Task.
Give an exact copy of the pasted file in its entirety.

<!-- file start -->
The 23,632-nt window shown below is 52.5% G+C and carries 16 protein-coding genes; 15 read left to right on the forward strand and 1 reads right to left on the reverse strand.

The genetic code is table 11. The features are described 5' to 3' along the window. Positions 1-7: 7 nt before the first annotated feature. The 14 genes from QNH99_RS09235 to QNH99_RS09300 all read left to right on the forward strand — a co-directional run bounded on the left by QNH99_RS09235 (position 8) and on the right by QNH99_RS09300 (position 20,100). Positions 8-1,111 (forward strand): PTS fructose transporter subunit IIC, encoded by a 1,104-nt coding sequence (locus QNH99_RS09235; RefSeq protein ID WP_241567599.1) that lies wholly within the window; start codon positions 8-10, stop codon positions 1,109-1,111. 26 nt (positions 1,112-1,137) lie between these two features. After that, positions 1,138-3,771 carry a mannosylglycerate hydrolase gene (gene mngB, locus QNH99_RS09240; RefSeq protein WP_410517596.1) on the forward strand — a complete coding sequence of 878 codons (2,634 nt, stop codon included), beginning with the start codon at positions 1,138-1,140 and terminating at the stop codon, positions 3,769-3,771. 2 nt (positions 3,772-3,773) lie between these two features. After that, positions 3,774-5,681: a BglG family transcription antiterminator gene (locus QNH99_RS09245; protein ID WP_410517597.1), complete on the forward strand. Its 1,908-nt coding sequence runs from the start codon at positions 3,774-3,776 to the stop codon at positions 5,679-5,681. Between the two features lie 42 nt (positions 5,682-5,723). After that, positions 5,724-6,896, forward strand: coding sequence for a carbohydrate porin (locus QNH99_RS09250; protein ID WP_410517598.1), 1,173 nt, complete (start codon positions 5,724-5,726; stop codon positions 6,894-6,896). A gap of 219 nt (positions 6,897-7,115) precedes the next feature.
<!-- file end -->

The 23,632-nt window shown below is 52.5% G+C and carries 16 protein-coding genes; 15 read left to right on the forward strand and 1 reads right to left on the reverse strand.

The genetic code is table 11. The features are described 5' to 3' along the window. Positions 1-7: 7 nt before the first annotated feature. The 14 genes from QNH99_RS09235 to QNH99_RS09300 all read left to right on the forward strand — a co-directional run bounded on the left by QNH99_RS09235 (position 8) and on the right by QNH99_RS09300 (position 20,100). Positions 8-1,111 (forward strand): PTS fructose transporter subunit IIC, encoded by a 1,104-nt coding sequence (locus QNH99_RS09235; RefSeq protein ID WP_241567599.1) that lies wholly within the window; start codon positions 8-10, stop codon positions 1,109-1,111. 26 nt (positions 1,112-1,137) lie between these two features. After that, positions 1,138-3,771 carry a mannosylglycerate hydrolase gene (gene mngB, locus QNH99_RS09240; RefSeq protein WP_410517596.1) on the forward strand — a complete coding sequence of 878 codons (2,634 nt, stop codon included), beginning with the start codon at positions 1,138-1,140 and terminating at the stop codon, positions 3,769-3,771. 2 nt (positions 3,772-3,773) lie between these two features. After that, positions 3,774-5,681: a BglG family transcription antiterminator gene (locus QNH99_RS09245; protein ID WP_410517597.1), complete on the forward strand. Its 1,908-nt coding sequence runs from the start codon at positions 3,774-3,776 to the stop codon at positions 5,679-5,681. Between the two features lie 42 nt (positions 5,682-5,723). After that, positions 5,724-6,896, forward strand: coding sequence for a carbohydrate porin (locus QNH99_RS09250; protein ID WP_410517598.1), 1,173 nt, complete (start codon positions 5,724-5,726; stop codon positions 6,894-6,896). A gap of 219 nt (positions 6,897-7,115) precedes the next feature.